Step 1a: If this is a book where you've already read previous chapters, the child is supposed to tell you what they remember from the last time it was read.

 

Step 2: Read the chapter/book/passage, etc.

 

Step 3: The child is then suppose to narrate back everything they remember and they can use the list you made before hand (especially proper names) to help them if they want (this is especially useful with things like history, Bible and Shakespeare, I think.)

 

Step 4: You are then supposed to discuss the passage, and yes ask questions.

 

 

The first time I did this was with our Bible story book and I cannot say enough good things about the results. We were doing the life of David and it was the first time my son truly fell in love with a biblical character. It does take a little work on my part, but I can usually do this, by scanning it a few minutes before we read. And this is especially helpful when reading Lamb's Shakespeare.

 

Now doesn't that sound a lot better than just narrate and move on. I agree, if that was it, it would just seem so dull. Especially since one of the points of reading great literature is the great discussion that can and should follow.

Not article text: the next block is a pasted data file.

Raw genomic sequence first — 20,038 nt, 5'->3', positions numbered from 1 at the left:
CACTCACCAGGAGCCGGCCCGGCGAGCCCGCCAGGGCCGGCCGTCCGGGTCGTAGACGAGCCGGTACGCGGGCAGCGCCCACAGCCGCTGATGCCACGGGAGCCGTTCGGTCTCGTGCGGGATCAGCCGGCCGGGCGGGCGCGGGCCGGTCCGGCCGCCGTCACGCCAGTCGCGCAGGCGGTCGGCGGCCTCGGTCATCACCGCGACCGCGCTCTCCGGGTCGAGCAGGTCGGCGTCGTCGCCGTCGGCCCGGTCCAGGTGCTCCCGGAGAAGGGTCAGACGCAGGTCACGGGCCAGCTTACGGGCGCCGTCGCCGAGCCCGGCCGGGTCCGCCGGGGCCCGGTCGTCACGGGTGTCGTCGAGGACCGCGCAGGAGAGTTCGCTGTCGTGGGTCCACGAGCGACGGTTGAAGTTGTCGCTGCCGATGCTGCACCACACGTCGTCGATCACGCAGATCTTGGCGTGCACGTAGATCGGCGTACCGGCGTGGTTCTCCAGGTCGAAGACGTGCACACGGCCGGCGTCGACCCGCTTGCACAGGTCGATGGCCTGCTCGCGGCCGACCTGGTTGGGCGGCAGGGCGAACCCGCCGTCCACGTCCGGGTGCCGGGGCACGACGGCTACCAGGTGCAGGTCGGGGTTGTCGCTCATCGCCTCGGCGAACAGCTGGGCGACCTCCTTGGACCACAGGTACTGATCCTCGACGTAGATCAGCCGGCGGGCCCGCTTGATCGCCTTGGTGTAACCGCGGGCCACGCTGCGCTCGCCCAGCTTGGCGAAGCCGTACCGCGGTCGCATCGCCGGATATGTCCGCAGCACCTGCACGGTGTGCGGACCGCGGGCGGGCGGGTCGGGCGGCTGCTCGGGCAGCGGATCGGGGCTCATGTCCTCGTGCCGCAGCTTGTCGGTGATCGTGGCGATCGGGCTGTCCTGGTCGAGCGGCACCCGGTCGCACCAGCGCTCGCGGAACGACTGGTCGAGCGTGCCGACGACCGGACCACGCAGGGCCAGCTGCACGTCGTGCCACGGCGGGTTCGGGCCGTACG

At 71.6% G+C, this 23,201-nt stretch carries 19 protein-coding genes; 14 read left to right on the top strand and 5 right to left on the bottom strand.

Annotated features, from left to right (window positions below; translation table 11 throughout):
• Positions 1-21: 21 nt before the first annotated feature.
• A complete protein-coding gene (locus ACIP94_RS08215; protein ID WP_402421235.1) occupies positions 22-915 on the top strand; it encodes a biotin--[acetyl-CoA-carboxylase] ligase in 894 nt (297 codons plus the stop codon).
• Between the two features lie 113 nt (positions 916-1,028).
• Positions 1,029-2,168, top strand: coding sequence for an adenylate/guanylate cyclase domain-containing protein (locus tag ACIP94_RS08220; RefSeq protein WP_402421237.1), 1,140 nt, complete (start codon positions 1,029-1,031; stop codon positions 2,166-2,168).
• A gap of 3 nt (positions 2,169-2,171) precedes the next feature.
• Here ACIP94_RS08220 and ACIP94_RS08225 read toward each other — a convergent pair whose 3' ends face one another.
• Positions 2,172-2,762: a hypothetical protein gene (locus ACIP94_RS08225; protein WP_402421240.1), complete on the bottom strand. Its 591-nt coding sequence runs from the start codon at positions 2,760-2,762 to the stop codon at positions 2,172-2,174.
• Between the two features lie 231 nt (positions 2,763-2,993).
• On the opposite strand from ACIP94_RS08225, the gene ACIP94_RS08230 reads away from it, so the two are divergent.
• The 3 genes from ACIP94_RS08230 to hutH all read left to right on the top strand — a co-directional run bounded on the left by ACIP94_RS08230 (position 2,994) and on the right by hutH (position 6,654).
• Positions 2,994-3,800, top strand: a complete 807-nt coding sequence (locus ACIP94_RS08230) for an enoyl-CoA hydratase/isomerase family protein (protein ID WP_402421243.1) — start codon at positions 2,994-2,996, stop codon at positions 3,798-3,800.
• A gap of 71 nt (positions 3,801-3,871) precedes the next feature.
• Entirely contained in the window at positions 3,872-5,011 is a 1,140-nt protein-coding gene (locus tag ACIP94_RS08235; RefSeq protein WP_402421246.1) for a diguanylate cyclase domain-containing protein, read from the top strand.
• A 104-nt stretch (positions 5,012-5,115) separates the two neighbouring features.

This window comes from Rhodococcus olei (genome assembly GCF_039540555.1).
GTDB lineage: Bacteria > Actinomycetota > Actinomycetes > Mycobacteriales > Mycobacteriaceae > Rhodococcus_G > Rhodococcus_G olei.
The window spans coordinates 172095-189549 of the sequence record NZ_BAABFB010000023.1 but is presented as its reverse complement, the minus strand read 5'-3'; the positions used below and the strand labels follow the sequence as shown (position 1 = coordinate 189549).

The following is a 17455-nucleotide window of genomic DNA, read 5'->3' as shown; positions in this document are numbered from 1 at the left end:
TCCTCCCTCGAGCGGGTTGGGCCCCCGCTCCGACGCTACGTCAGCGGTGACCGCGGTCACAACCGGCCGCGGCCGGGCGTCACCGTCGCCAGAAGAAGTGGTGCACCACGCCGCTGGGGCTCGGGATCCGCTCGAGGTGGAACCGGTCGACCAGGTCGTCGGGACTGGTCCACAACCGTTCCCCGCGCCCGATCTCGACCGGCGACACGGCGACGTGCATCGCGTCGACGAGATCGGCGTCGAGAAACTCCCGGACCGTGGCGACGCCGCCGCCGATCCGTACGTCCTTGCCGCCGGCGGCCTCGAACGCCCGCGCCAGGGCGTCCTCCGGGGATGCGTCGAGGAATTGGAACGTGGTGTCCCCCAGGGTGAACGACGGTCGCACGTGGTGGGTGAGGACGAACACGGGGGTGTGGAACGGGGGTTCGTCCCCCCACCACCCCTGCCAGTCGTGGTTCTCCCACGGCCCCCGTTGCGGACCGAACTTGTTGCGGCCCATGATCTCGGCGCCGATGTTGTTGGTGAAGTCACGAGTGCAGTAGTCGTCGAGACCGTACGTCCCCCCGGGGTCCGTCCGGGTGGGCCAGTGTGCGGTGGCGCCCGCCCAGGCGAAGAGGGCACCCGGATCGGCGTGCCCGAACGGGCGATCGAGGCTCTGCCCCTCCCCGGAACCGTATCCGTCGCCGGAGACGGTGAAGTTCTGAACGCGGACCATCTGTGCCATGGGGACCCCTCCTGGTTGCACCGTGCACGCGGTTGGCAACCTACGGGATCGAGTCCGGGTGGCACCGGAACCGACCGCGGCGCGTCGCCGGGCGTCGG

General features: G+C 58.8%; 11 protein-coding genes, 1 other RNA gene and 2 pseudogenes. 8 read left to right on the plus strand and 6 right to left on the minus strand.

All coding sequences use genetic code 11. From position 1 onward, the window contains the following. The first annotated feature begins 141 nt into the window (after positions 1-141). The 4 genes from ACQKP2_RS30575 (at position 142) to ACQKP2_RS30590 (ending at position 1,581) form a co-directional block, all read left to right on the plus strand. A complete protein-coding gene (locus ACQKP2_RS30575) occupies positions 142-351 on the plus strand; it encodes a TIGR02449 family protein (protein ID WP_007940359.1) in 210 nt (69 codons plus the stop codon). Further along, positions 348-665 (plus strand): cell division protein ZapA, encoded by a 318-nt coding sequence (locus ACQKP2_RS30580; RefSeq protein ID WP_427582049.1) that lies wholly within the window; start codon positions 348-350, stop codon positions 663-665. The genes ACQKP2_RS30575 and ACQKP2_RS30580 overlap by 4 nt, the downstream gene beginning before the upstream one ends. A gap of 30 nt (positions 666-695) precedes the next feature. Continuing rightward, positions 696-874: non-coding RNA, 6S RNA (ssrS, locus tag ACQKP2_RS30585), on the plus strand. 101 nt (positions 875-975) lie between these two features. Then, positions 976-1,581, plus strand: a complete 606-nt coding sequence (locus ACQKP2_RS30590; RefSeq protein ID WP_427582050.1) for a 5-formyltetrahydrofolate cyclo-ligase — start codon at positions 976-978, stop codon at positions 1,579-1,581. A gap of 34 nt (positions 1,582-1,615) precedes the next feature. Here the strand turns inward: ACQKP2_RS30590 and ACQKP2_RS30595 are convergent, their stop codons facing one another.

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You know, if you had asked me about what I was using for next year a few months ago, I would have rattled off a list. I was so happy that THIS year, I wasn't varying and buying a ton of stuff.

 

I'm Still not buying a ton of stuff, but I am combing Kolbe ad Angelicum, writing out book lists, writing out grade scope and sequences and seeing what I want to go with.

 

Funnily enough in one of the podcasts, darn I forget which one, too, but Mr. Kern trounces Shurley, and Saxon. (Never been a Shurly fan myself) and I don't remember WHY, but it seemed a good reason. He said he uses Ray's Arithmetic and so I bought them-they came today and I've started to read them-my kids are finishing up what we've used this year, but for a minimal amount I figured I could check into it.

 

I listened to that one too, I'm not sure which one it was either, but I did wonder how many people it made squirm. :tongue_smilie:

 

I did want to share that I personally don't really like Kolbe's materials for high school. THey seem to dwell far too much in the comprehension arena and don't seek deeper connections. I honestly have never found one that I really do like. I like Smarr's questions better b/c they do go a little deeper. That said, I'm not going that route next yr either.